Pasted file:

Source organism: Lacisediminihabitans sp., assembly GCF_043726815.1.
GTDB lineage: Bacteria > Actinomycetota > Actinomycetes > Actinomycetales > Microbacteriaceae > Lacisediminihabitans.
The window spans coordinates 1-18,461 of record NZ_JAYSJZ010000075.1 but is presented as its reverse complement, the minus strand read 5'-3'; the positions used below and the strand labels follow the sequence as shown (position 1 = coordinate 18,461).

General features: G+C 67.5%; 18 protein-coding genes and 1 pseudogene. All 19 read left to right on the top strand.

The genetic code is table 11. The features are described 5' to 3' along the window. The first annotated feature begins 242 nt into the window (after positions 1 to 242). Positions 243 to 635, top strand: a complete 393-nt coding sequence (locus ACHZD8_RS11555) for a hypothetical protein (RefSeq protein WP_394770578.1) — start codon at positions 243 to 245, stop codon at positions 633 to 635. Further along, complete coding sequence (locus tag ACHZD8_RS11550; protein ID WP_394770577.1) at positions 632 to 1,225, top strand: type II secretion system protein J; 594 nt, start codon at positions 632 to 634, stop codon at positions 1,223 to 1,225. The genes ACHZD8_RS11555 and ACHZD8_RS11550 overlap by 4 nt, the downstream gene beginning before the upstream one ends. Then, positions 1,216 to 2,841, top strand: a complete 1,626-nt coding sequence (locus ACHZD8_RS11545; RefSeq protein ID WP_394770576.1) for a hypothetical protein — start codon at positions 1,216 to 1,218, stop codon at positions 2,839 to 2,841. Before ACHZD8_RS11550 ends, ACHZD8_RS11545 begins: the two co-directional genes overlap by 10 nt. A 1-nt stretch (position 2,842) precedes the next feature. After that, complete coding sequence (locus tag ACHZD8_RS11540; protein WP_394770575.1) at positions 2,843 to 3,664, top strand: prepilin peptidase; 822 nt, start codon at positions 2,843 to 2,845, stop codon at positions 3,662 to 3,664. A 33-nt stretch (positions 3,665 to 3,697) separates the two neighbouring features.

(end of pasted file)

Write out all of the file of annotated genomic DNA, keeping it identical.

Source organism: Lacisediminihabitans sp., assembly GCF_043726815.1.
GTDB lineage: Bacteria > Actinomycetota > Actinomycetes > Actinomycetales > Microbacteriaceae > Lacisediminihabitans.
The window spans coordinates 1-18,461 of record NZ_JAYSJZ010000075.1 but is presented as its reverse complement, the minus strand read 5'-3'; the positions used below and the strand labels follow the sequence as shown (position 1 = coordinate 18,461).

General features: G+C 67.5%; 18 protein-coding genes and 1 pseudogene. All 19 read left to right on the top strand.

The genetic code is table 11. The features are described 5' to 3' along the window. The first annotated feature begins 242 nt into the window (after positions 1 to 242). Positions 243 to 635, top strand: a complete 393-nt coding sequence (locus ACHZD8_RS11555) for a hypothetical protein (RefSeq protein WP_394770578.1) — start codon at positions 243 to 245, stop codon at positions 633 to 635. Further along, complete coding sequence (locus tag ACHZD8_RS11550; protein ID WP_394770577.1) at positions 632 to 1,225, top strand: type II secretion system protein J; 594 nt, start codon at positions 632 to 634, stop codon at positions 1,223 to 1,225. The genes ACHZD8_RS11555 and ACHZD8_RS11550 overlap by 4 nt, the downstream gene beginning before the upstream one ends. Then, positions 1,216 to 2,841, top strand: a complete 1,626-nt coding sequence (locus ACHZD8_RS11545; RefSeq protein ID WP_394770576.1) for a hypothetical protein — start codon at positions 1,216 to 1,218, stop codon at positions 2,839 to 2,841. Before ACHZD8_RS11550 ends, ACHZD8_RS11545 begins: the two co-directional genes overlap by 10 nt. A 1-nt stretch (position 2,842) precedes the next feature. After that, complete coding sequence (locus tag ACHZD8_RS11540; protein WP_394770575.1) at positions 2,843 to 3,664, top strand: prepilin peptidase; 822 nt, start codon at positions 2,843 to 2,845, stop codon at positions 3,662 to 3,664. A 33-nt stretch (positions 3,665 to 3,697) separates the two neighbouring features.